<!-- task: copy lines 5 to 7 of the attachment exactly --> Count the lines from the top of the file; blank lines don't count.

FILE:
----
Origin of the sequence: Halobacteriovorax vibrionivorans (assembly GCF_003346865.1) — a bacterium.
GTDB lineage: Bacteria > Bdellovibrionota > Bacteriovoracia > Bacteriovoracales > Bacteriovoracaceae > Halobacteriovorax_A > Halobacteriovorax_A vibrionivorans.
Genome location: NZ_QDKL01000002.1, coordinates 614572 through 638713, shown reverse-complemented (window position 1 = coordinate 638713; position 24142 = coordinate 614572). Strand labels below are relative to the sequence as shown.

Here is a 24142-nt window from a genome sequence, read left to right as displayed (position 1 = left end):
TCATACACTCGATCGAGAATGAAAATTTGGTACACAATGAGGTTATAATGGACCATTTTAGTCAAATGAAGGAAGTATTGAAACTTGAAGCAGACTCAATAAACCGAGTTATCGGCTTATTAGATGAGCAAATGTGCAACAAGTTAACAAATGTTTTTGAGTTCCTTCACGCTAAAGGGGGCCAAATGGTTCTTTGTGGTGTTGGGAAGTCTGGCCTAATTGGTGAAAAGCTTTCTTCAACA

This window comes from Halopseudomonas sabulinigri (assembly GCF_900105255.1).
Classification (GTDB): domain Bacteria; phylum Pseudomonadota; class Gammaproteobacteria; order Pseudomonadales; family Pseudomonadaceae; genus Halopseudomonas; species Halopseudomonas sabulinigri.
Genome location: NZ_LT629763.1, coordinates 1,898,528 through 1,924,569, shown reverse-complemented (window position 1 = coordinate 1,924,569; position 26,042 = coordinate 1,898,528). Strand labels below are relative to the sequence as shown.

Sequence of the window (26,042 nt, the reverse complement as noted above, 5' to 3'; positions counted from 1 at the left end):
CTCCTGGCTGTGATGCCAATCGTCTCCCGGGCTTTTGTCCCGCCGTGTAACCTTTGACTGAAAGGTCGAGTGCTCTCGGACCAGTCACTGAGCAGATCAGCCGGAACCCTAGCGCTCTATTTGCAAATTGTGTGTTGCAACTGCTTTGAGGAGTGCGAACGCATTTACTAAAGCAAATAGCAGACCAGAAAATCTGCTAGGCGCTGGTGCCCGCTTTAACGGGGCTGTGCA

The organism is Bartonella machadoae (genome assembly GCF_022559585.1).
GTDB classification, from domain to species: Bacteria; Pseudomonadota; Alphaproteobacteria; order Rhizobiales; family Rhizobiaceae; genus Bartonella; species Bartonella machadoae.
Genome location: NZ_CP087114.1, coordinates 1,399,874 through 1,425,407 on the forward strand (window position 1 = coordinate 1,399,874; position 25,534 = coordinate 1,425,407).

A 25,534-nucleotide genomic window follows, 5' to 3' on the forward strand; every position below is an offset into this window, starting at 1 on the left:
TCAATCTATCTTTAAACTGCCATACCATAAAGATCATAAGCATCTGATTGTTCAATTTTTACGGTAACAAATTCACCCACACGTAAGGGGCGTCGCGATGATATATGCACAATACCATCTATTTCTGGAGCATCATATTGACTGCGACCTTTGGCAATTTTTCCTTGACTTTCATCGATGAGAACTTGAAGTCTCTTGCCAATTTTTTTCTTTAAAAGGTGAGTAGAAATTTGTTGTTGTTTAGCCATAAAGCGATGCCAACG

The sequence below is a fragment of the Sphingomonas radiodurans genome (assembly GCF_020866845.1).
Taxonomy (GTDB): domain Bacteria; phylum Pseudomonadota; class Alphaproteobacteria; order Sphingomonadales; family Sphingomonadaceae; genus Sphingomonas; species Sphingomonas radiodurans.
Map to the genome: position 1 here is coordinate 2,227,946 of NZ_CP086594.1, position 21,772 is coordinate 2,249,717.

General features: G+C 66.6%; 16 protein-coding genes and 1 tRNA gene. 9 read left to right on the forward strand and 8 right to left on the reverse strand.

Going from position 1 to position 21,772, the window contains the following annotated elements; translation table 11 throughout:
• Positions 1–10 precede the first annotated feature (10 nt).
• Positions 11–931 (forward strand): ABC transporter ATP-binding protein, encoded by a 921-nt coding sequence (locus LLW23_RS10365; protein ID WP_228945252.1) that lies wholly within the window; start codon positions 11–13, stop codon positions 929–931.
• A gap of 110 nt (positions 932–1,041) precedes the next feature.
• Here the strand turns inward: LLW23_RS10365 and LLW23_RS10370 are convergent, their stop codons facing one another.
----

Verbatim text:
TCATACACTCGATCGAGAATGAAAATTTGGTACACAATGAGGTTATAATGGACCATTTTAGTCAAATGAAGGAAGTATTGAAACTTGAAGCAGACTCAATAAACCGAGTTATCGGCTTATTAGATGAGCAAATGTGCAACAAGTTAACAAATGTTTTTGAGTTCCTTCACGCTAAAGGGGGCCAAATGGTTCTTTGTGGTGTTGGGAAGTCTGGCCTAATTGGTGAAAAGCTTTCTTCAACA

This window comes from Halopseudomonas sabulinigri (assembly GCF_900105255.1).
Classification (GTDB): domain Bacteria; phylum Pseudomonadota; class Gammaproteobacteria; order Pseudomonadales; family Pseudomonadaceae; genus Halopseudomonas; species Halopseudomonas sabulinigri.